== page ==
To enable easier user interaction with the points in the scatterplot, the system offers a function for grouping neighboring points. Users can customize visual encodings of the points in the scatterplot. For example, the points can be sized by molecular weight or colored by group, as shown in the “Projection View” in Fig. 3. Grouping and interactively changing the visual encoding of data points help users to explore patterns and find clusters in the data (Task Explore). Using an encoding to visualize model performance metrics allows users to identify regions of the projection related to specific aspects of the model (Task Understand). For example, if dark colors represent inaccurate prediction, users can quickly identify groups of dark compounds, analyze them and check whether there are patterns that correlate to the inaccurate predictions.
By default, the data is projected to two dimensions and displayed in a scatterplot. To show all details of the original data, we include the well-established LineUp technique . This additional view—which can be opened on demand — facilitates interactive filtering and exploration of the chemical space (Task Explore) and comparison of multiple models by various performance metrics (Task Compare). Users can filter the table by providing the SMILES string of a compound substructure, the back-end calculates whether the substructure is included in each of the compounds. The interactive table also allows users to group compounds and show summary visualizations of the data, as illustrated in Fig. 3 “Table View”. For the compound structure, the summary visualization is the maximum common substructure of the compounds.
Users can hover over points in the scatterplot or rows in the LineUp table to show the 2D structure of the corresponding compound in a separate view, as illustrated in Fig. 3 “Hover View”. This feature helps users to quickly understand the nature of the compound (Task Explore).
Selection of several data points prompts the tool to open a side view that shows a list of the corresponding chemical structures. The structures in this list highlight the maximum common substructure of all selected compounds and can also be aligned according to this substructure such that differences and similarities are better visible to users. In this view, users can choose from a list of attribution scores if they previously defined them in the SDF file. Analyzing model explanations helps users to better understand a model’s behavior (Task Understand). For the same compound, users can compare different attributions by means of additional views that are shown alongside each other. This can be helpful, for example, in comparing the explanations of multiple models (Task Compare), of different properties (Task Understand), or of different explanations retrieved from the same model using different methods. Further, users can manually filter the initial compound list to focus on the most interesting compounds. An example of the “Structures View” is shown in Fig. 3.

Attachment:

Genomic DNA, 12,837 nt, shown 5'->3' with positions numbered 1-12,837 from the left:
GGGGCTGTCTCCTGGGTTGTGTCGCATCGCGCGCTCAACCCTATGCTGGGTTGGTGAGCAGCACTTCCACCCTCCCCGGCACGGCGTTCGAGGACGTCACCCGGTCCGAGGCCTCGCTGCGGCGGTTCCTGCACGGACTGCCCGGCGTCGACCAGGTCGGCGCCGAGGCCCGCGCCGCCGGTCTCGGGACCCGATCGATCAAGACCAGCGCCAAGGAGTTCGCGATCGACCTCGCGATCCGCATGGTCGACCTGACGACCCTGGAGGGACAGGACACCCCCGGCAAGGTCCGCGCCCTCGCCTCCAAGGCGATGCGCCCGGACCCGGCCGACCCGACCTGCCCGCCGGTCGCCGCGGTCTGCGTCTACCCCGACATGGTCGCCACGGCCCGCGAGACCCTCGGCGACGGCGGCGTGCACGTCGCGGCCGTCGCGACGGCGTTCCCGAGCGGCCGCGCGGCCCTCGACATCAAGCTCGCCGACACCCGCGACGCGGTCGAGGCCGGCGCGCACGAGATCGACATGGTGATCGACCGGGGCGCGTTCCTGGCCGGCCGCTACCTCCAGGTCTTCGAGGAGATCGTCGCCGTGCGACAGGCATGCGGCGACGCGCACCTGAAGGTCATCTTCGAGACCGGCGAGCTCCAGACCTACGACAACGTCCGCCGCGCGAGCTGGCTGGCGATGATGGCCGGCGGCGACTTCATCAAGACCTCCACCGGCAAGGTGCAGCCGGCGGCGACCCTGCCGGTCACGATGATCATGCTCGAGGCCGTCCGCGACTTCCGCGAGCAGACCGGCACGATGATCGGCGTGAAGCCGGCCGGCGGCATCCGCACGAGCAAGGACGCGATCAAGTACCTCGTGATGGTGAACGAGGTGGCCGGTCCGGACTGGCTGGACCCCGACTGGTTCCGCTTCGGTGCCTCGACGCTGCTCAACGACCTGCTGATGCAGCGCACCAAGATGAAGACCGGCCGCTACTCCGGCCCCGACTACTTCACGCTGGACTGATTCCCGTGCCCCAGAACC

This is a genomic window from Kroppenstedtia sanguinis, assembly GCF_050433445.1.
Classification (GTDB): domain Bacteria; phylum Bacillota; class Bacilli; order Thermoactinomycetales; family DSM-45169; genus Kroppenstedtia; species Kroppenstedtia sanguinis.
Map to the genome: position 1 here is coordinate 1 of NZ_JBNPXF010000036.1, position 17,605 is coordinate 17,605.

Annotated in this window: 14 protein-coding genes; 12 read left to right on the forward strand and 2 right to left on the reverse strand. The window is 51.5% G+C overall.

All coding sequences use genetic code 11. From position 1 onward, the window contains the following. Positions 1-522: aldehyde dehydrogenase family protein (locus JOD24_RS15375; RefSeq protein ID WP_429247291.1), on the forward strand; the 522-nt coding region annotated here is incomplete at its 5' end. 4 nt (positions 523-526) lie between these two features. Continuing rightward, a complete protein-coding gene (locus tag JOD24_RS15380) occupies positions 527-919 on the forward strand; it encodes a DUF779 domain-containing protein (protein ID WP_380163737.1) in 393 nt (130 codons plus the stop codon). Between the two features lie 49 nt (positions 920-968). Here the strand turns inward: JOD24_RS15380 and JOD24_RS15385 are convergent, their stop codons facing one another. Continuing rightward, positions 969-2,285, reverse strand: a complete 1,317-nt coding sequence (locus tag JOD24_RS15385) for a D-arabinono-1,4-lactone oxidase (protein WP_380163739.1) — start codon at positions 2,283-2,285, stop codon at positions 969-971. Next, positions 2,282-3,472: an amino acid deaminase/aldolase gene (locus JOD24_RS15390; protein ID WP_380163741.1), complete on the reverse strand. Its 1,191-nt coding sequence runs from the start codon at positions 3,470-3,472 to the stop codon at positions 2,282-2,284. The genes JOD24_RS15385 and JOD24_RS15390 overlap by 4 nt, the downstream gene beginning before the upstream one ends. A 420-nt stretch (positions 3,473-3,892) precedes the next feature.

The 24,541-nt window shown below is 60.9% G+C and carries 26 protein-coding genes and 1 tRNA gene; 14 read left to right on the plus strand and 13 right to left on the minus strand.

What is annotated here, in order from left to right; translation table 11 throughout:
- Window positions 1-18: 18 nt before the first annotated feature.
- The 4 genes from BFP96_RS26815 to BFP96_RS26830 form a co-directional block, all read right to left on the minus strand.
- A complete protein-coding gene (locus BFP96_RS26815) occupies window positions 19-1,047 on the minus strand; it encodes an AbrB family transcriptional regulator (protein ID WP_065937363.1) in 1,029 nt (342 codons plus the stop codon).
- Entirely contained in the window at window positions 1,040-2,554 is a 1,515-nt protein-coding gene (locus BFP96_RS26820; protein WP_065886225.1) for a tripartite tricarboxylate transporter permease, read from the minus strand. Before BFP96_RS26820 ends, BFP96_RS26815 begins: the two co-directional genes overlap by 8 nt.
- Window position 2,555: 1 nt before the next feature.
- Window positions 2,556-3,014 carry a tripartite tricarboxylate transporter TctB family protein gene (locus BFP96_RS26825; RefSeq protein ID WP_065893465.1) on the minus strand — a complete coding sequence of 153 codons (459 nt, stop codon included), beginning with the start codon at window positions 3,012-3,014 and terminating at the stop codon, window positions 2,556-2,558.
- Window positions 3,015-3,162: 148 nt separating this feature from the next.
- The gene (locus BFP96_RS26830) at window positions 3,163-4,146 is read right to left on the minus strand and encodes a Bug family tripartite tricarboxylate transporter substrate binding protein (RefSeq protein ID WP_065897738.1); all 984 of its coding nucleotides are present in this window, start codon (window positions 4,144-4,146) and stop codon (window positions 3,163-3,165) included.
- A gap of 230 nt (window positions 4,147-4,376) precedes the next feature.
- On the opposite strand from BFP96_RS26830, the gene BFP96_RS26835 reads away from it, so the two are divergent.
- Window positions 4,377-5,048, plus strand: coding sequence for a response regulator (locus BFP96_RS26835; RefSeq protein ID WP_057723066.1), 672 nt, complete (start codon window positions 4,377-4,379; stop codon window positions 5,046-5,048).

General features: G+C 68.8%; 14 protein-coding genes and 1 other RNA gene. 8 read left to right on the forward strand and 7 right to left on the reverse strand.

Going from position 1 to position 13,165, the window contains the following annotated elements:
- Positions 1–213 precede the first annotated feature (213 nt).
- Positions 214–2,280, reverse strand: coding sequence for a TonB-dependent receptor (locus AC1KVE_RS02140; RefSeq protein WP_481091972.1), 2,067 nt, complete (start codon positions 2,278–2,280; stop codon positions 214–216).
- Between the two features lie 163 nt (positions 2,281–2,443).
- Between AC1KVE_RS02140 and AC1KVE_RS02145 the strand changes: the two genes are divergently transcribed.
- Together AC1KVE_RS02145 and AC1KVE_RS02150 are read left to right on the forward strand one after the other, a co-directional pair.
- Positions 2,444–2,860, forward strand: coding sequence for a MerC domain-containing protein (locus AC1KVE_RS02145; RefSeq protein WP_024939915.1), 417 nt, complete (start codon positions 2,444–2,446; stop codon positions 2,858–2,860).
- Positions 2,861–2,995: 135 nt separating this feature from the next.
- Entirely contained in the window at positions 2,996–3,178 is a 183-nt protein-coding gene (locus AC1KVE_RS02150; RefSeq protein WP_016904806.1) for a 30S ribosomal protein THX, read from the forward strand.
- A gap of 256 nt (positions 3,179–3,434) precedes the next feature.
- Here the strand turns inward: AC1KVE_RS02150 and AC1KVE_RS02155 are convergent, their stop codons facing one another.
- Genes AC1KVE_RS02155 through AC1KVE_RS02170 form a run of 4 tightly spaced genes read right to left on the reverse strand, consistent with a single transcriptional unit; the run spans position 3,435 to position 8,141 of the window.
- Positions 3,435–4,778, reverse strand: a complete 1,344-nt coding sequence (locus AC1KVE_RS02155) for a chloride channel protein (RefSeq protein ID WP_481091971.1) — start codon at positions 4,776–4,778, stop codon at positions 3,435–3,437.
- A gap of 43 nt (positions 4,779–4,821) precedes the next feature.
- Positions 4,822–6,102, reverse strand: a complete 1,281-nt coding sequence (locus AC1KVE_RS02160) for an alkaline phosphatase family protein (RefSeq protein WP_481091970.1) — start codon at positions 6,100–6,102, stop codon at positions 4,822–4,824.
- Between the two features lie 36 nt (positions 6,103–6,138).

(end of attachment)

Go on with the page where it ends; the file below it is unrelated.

To give an idea of how to utilize CIME, we describe three use cases from authors of this paper, who are data scientists and computational chemists:
Use case 1: Visualizing attributions to free hydration energy predictions using SHAP values.
Use case 2: Comparing the attributions of models trained on a lipophilicity dataset.
Use case 3: Comparing the latent space of a trained model to a fingerprint representation.
Use case 1: visualizing attributions to free hydration energy predictions using SHAP values
In this use case, we explored the predictions of a model that was trained on the hydration free energy of a set of compounds. Hydration energy is one component in the quantitative analysis of solvation. It is a particular special case of water and describes the amount of energy released when one mole of ions is covered by water molecules. If the hydration energy is greater than the lattice energy, then the enthalpy of solution is negative (heat is released), otherwise it is positive (heat is absorbed). The more negative the hydration free energy, the more soluble in water the compound. Hydration free energy is an important physicochemical property to assess properties such as the bioavailability of small molecules.
With the goal of exploring the hydration free energy of compounds, we downloaded the Free Solvation Database (FreeSolv) dataset  which has already been used as a benchmark set in the past . It consists of 642 compounds in the latest version along with their measured and calculated hydration free energy values. We then trained a CatBoost multiregression gradient-boosted tree model  to predict these variables. The features to train the model were the Morgan fingerprint count values  combined with MACCS keys . The model performed well with an RMSE value of 1.03 as estimated by a 5-fold nested cross-validation approach (see Supplementary Material, Additional File 1 for details).
Aiming to understand how each atom contributed to the predicted hydration free energy value, we first calculated the tree SHAP (SHapley Additive exPlanations [54, 55]) values for every fingerprint feature. SHAP values are given in the same unit(s) as the target variable(s) — in our case hydration free energy—and indicate by how many units a feature pushed the prediction towards positive or negative values for a given instance.